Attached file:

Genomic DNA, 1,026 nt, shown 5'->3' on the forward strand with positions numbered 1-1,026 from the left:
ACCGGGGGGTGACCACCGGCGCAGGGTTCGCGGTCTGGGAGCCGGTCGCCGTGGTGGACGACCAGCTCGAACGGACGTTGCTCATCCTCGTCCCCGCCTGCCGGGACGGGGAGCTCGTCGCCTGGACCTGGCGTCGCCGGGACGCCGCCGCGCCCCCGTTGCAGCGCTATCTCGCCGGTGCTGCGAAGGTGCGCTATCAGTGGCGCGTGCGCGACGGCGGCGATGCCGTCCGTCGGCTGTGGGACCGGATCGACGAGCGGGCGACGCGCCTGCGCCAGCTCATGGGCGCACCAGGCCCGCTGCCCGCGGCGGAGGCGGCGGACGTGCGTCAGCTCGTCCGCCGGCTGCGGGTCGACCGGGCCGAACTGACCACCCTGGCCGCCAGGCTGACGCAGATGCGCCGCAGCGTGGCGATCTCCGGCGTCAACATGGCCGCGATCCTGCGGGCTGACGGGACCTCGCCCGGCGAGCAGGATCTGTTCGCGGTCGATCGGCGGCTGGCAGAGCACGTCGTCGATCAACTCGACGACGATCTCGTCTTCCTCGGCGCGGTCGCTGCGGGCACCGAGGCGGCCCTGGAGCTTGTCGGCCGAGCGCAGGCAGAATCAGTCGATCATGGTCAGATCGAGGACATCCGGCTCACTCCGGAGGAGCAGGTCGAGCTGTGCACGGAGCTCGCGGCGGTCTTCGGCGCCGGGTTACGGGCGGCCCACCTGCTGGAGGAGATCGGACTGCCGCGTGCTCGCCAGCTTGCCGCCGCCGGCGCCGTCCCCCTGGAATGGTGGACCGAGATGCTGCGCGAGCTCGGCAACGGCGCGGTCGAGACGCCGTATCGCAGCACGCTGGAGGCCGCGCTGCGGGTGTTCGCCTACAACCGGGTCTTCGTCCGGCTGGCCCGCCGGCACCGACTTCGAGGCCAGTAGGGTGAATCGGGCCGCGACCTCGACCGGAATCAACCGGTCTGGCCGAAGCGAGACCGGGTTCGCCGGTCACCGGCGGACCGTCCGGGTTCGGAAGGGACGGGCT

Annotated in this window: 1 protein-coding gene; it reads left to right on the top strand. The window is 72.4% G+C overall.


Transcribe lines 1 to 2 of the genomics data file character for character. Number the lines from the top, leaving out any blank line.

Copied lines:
Genomic DNA, 1,026 nt, shown 5'->3' on the forward strand with positions numbered 1-1,026 from the left:
ACCGGGGGGTGACCACCGGCGCAGGGTTCGCGGTCTGGGAGCCGGTCGCCGTGGTGGACGACCAGCTCGAACGGACGTTGCTCATCCTCGTCCCCGCCTGCCGGGACGGGGAGCTCGTCGCCTGGACCTGGCGTCGCCGGGACGCCGCCGCGCCCCCGTTGCAGCGCTATCTCGCCGGTGCTGCGAAGGTGCGCTATCAGTGGCGCGTGCGCGACGGCGGCGATGCCGTCCGTCGGCTGTGGGACCGGATCGACGAGCGGGCGACGCGCCTGCGCCAGCTCATGGGCGCACCAGGCCCGCTGCCCGCGGCGGAGGCGGCGGACGTGCGTCAGCTCGTCCGCCGGCTGCGGGTCGACCGGGCCGAACTGACCACCCTGGCCGCCAGGCTGACGCAGATGCGCCGCAGCGTGGCGATCTCCGGCGTCAACATGGCCGCGATCCTGCGGGCTGACGGGACCTCGCCCGGCGAGCAGGATCTGTTCGCGGTCGATCGGCGGCTGGCAGAGCACGTCGTCGATCAACTCGACGACGATCTCGTCTTCCTCGGCGCGGTCGCTGCGGGCACCGAGGCGGCCCTGGAGCTTGTCGGCCGAGCGCAGGCAGAATCAGTCGATCATGGTCAGATCGAGGACATCCGGCTCACTCCGGAGGAGCAGGTCGAGCTGTGCACGGAGCTCGCGGCGGTCTTCGGCGCCGGGTTACGGGCGGCCCACCTGCTGGAGGAGATCGGACTGCCGCGTGCTCGCCAGCTTGCCGCCGCCGGCGCCGTCCCCCTGGAATGGTGGACCGAGATGCTGCGCGAGCTCGGCAACGGCGCGGTCGAGACGCCGTATCGCAGCACGCTGGAGGCCGCGCTGCGGGTGTTCGCCTACAACCGGGTCTTCGTCCGGCTGGCCCGCCGGCACCGACTTCGAGGCCAGTAGGGTGAATCGGGCCGCGACCTCGACCGGAATCAACCGGTCTGGCCGAAGCGAGACCGGGTTCGCCGGTCACCGGCGGACCGTCCGGGTTCGGAAGGGACGGGCT